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Emergency Medicine into a Critical Care Fellowship

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EMfuture2017

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Hello everyone,

Thank you for your time in reading my post.

I am interested in going into a critical care fellowship after emergency medicine. Some of my programs are more top tier and would allow me to do so. however, I am really interested in staying in my home town for residency although no one has matched (or attempted to match) critical care fellowship from the program yet. There are no EM CC faculty either. How difficult would it be to match into a fellowship for CC from a program such as that and what kind of steps would I need to put forth in my first and second years of residency there to ensure I am able to meet my goal of CC?
 
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deleted547339

Hello everyone,

Thank you for your time in reading my post.

I am interested in going into a critical care fellowship after emergency medicine. Some of my programs are more top tier and would allow me to do so. however, I am really interested in staying in my home town for residency although no one has matched (or attempted to match) critical care fellowship from the program yet. There are no EM CC faculty either. How difficult would it be to match into a fellowship for CC from a program such as that and what kind of steps would I need to put forth in my first and second years of residency there to ensure I am able to meet my goal of CC?

Residency name isn't hugely important. Going to a residency with an EM/CCM advisor will make your life easier. It's important to work hard and do CCM research if interested in research. It's also important to know the acgme requirements for EM and try to make your curriculum fit that as closely as possible.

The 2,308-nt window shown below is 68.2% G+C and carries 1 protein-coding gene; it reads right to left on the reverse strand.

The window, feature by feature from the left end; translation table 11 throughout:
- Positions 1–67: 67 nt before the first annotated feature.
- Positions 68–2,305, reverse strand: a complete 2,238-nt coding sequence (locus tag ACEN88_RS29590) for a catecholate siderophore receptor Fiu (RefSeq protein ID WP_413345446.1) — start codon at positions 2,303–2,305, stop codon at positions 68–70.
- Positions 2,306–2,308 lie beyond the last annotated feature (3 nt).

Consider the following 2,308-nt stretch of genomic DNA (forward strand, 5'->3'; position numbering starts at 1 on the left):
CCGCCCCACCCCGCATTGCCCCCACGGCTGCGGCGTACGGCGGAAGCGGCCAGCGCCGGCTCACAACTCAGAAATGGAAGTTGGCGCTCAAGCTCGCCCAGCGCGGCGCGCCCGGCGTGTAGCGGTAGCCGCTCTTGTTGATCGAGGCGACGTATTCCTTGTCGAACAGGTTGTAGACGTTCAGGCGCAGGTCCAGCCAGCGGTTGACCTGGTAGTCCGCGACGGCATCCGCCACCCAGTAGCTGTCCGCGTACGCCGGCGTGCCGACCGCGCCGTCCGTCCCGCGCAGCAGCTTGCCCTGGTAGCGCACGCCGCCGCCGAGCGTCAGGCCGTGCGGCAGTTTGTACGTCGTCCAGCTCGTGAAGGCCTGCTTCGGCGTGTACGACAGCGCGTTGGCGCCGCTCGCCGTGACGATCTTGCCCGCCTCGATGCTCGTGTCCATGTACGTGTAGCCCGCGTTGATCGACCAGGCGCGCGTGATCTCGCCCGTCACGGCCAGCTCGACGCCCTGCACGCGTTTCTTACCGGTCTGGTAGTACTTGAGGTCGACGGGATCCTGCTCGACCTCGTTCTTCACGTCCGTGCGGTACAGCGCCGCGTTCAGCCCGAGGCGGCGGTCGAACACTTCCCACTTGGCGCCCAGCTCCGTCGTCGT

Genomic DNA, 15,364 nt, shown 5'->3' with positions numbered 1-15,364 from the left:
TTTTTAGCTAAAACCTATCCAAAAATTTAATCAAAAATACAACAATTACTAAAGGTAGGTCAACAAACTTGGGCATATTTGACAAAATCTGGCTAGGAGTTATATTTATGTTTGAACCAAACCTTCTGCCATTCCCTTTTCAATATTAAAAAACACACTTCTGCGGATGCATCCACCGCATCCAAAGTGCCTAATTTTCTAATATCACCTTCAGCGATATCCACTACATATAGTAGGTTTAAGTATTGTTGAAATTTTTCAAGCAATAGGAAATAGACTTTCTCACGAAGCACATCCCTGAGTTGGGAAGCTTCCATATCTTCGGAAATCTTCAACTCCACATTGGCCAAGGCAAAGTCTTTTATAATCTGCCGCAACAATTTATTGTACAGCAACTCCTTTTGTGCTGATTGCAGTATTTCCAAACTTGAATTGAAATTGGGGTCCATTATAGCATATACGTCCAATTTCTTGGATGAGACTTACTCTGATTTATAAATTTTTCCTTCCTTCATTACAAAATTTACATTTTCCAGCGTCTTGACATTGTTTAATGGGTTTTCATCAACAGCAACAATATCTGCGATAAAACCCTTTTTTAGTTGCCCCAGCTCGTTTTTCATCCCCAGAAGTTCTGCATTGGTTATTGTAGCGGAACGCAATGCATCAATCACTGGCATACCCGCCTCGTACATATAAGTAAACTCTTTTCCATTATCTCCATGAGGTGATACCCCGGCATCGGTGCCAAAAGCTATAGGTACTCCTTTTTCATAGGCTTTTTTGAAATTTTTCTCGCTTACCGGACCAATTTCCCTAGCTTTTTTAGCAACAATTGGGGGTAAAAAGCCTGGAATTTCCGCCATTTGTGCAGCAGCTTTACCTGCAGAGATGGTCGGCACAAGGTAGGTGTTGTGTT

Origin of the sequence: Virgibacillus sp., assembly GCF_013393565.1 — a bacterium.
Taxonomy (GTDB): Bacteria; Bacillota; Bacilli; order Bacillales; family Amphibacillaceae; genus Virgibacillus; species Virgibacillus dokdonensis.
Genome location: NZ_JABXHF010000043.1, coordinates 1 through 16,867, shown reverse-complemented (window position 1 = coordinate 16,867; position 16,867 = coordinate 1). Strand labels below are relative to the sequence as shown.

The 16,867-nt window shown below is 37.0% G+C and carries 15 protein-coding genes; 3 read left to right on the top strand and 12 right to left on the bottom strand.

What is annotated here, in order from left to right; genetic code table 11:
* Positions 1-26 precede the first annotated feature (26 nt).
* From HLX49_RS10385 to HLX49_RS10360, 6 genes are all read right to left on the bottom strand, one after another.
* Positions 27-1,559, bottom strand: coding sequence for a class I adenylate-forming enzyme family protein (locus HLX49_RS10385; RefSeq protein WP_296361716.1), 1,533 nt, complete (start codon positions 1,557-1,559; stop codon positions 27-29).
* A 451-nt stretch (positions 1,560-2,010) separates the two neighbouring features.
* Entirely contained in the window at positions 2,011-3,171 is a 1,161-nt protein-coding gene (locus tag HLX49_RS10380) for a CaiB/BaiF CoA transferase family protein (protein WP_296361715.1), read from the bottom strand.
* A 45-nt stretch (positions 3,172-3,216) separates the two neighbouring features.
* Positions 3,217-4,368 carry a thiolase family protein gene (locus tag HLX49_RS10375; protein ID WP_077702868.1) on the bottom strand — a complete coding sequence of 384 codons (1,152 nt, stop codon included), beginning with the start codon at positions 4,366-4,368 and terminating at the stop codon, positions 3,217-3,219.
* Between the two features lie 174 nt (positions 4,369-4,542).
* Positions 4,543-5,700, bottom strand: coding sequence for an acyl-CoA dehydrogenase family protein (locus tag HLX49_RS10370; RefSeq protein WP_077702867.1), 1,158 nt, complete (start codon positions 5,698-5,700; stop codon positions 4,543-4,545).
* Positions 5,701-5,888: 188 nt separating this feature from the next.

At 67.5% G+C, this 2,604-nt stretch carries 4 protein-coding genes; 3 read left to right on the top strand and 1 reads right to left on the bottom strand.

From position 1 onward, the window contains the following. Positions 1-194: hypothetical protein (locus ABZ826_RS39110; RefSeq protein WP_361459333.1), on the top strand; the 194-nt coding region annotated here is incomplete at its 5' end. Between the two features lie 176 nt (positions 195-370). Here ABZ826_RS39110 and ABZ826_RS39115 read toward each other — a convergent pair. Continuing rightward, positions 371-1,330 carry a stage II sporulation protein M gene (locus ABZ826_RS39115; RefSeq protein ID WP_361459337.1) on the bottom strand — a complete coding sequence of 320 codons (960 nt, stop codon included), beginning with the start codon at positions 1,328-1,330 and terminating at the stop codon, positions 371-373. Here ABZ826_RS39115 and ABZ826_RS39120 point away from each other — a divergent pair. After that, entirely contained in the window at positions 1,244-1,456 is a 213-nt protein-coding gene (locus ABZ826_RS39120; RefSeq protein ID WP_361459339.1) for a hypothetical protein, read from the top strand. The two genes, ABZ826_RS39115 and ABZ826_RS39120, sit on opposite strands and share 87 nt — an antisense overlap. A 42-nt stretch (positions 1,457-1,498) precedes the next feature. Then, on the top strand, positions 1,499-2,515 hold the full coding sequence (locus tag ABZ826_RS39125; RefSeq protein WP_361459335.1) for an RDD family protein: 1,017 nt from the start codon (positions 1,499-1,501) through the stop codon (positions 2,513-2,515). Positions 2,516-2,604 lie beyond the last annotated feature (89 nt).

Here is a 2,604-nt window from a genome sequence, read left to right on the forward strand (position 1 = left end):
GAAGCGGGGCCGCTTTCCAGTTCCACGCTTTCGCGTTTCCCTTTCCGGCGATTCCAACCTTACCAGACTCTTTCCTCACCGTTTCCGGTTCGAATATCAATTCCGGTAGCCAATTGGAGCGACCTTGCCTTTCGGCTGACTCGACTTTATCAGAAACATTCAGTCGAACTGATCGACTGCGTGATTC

As with most things in this world, it can be more who you know than what you know.
 

TheComebacKid

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It's a non-issue. We have an EM-CCM fellowship program at my institution. They accept people routinely from places all over the country, and from places where EM-CCM is not emphasized. To be fair, EM-CCM is very much still in its infancy, and there are many places in the country that do not have EM-CCM faculty.

After talking with my fellowship director, the number one thing they look for is interest in CCM. You can do this is in multiple ways, even without any EM-CCM faculty at your institution. Submit a blog post. Touch base with the medicine/surgical critical care folks at your institution and express interest. Get involved with CCM through EMRA. There are lots of things you can do.
 
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surely

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It's also important to know the acgme requirements for EM and try to make your curriculum fit that as closely as possible.